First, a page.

Thursday, March 22, 2012

Scurvy Dogs, Landlubbers, and the Hi-C Mystery

If you’ve ever been on an expedition to circumnavigate the globe, you may have noticed, perhaps near San Pablo Island or the Cape of Good Hope, that you were lethargic, jaundiced, and losing a few teeth here and there.  Haven’t you always wondered why?  Well, you had scurvy, of course – a deadly condition brought on by severe lack of vitamin C!

If you had any livestock on the ship with you, which you undoubtedly did, you may have found yourself wondering why they seemed to be getting along just fine, even as you suffered from general edema, neuropathy, and violent convulsions.  Were they simply deteriorating at a different rate?  Were they making their own vitamin C in secret?  Was some sort of sinister “Rime of the Ancient Mariner” thing going on?  Actually, it’s the second one.  Almost all animals are capable of synthesizing vitamin C on their own.  Humans, most other primates, some passerine birds, and guinea pigs are among the few that cannot.

But wait, you might say.  Aren’t humans supposed to be at the top of the evolutionary tree?  We’re clearly the best at this whole “survival of the fittest” thing, right?  Are you telling me a lowly vole or a sea cucumber can go forever without supplementary vitamin C and I can’t?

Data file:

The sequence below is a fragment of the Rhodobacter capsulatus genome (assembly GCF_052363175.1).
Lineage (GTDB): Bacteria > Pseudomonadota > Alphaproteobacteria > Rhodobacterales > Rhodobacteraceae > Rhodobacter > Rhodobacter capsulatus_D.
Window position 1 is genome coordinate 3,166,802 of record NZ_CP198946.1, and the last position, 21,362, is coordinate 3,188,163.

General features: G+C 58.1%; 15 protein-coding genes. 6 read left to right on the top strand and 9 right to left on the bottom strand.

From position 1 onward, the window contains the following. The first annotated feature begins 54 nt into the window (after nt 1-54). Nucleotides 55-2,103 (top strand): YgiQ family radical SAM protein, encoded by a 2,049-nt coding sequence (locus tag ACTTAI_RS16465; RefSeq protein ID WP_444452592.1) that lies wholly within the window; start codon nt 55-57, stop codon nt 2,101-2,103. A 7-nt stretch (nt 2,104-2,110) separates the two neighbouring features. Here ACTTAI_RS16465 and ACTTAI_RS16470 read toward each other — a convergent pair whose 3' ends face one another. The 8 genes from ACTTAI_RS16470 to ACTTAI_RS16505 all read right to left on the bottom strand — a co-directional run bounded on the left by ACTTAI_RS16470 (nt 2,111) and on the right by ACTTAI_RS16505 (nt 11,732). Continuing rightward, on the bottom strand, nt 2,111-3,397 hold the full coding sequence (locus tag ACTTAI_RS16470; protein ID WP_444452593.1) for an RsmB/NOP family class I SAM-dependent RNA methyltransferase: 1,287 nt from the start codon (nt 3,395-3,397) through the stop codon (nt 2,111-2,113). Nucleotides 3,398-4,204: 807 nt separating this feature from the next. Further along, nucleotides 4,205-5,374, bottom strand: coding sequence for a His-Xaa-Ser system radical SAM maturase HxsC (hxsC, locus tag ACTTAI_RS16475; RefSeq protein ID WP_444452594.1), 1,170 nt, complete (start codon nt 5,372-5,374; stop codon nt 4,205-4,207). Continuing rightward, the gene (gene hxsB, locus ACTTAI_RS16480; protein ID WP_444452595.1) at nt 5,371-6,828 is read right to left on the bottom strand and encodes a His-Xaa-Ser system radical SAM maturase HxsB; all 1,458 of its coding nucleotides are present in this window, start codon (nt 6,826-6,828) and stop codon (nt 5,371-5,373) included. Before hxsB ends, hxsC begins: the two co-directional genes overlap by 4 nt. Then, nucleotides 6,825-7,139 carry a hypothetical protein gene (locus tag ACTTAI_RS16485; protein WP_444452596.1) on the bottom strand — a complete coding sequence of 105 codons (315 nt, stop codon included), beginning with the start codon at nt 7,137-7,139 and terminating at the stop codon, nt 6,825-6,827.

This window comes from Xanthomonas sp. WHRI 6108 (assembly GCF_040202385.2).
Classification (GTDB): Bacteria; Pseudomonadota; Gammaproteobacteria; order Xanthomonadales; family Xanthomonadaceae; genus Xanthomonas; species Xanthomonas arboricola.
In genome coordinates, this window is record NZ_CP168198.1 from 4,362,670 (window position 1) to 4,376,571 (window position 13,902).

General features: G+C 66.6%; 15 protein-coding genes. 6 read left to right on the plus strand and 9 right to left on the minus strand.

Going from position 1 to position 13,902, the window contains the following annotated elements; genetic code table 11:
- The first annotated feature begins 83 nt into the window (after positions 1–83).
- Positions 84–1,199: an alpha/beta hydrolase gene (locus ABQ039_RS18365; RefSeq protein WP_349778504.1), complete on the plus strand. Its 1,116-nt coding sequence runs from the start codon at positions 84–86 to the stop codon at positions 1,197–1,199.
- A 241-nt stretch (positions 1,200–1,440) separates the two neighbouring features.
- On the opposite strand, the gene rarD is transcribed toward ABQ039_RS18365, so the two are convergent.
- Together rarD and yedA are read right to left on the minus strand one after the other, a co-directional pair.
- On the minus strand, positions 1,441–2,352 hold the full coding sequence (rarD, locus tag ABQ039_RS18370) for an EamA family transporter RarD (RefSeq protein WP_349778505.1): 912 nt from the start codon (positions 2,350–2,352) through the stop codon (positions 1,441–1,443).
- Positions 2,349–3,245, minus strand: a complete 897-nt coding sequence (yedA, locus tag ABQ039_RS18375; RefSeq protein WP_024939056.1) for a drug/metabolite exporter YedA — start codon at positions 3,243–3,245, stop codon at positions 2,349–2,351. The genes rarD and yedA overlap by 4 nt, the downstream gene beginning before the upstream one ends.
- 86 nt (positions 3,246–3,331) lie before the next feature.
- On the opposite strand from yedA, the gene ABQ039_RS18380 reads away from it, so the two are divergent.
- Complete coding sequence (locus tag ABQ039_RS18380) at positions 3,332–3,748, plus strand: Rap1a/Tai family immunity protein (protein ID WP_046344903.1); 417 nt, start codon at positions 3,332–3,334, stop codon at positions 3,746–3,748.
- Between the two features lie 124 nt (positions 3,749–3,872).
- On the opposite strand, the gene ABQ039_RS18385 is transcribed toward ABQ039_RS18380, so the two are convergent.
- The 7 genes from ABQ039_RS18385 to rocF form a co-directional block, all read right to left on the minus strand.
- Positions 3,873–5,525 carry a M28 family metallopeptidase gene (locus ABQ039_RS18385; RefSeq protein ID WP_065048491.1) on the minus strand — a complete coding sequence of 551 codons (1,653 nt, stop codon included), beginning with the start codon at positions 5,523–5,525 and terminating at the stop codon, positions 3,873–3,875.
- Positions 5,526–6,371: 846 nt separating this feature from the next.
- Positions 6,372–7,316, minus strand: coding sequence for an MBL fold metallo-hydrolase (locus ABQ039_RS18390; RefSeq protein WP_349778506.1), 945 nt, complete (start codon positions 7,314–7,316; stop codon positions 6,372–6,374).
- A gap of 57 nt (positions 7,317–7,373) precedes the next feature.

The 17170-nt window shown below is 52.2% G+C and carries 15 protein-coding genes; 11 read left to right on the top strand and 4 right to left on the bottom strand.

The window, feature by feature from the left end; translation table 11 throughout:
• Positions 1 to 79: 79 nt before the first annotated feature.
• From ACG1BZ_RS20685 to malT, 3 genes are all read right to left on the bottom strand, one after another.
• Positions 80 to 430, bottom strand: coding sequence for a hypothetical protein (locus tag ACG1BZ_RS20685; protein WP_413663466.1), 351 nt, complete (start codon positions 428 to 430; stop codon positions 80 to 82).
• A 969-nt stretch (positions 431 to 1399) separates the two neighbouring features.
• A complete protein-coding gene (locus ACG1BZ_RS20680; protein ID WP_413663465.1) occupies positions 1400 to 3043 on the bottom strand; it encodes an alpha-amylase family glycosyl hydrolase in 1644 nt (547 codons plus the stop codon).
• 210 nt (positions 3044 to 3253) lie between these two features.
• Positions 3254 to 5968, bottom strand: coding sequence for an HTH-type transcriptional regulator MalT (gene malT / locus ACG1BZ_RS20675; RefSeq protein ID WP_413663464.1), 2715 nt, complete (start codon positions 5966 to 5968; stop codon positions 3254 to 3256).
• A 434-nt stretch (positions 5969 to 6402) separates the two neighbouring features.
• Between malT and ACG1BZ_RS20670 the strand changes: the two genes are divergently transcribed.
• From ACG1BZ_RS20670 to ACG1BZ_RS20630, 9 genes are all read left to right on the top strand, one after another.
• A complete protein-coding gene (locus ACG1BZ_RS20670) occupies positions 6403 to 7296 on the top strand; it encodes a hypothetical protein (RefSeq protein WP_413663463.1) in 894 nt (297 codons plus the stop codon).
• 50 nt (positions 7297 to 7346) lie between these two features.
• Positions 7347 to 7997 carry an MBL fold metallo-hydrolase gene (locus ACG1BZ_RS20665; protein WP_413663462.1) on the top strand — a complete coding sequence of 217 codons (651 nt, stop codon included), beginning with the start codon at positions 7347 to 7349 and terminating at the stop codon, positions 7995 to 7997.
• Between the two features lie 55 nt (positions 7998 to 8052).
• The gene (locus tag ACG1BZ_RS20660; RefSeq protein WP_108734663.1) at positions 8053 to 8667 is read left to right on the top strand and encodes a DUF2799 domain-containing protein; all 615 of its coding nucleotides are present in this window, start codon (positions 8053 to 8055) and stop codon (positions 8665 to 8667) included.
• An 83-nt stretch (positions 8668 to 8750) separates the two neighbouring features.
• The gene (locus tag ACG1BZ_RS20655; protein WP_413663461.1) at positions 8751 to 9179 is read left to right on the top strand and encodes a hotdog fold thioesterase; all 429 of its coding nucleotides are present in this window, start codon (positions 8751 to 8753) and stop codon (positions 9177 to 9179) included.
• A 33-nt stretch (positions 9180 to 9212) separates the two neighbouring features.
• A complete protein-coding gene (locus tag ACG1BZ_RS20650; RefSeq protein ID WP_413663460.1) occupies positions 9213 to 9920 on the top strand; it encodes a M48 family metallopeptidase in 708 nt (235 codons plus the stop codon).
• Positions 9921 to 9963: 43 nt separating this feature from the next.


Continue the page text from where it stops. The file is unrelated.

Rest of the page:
First of all, there is no “top” of the tree.  The tree is the history of life on Earth, and the branch tips are all the currently existing species.  Each one is suited to its own particular niche, and although we are more intelligent than sea cucumbers, we are not “better” than they are.  We can’t survive in their environment and they can’t survive in ours.  We are each adapted to our own surroundings.

Adapted.  That word always arises in these discussions of evolution.  We associate it with novel traits that give various animals advantages in their environments: giraffes’ necks are adapted for reaching lofty leaves, and zebras’ stripes are adapted for savannah camouflage.  Adaptations are genetic changes that allow organisms to compete better and reproduce more than their cohorts.  By the same token, if a mutation in a gene makes an organism less fit, it should be rooted out by natural selection.  Similar organisms without that negative mutation will survive longer, find mates more effectively, produce more offspring, or otherwise pass on their genes better than the one with the unfortunate disadvantage.

If a trait is universal in a species (if it has reached “fixation,” that is), or across several species, it is likely that trait got to where it is by being advantageous.  A moose’s antlers, then, although they are cumbersome and ridiculous looking, must provide an advantage, or they wouldn’t be on every single male moose!  It is possible for minimally disadvantageous traits to reach fixation despite natural selection acting against them, but this possibility rapidly subsides to nothing as population size increases into substantial numbers.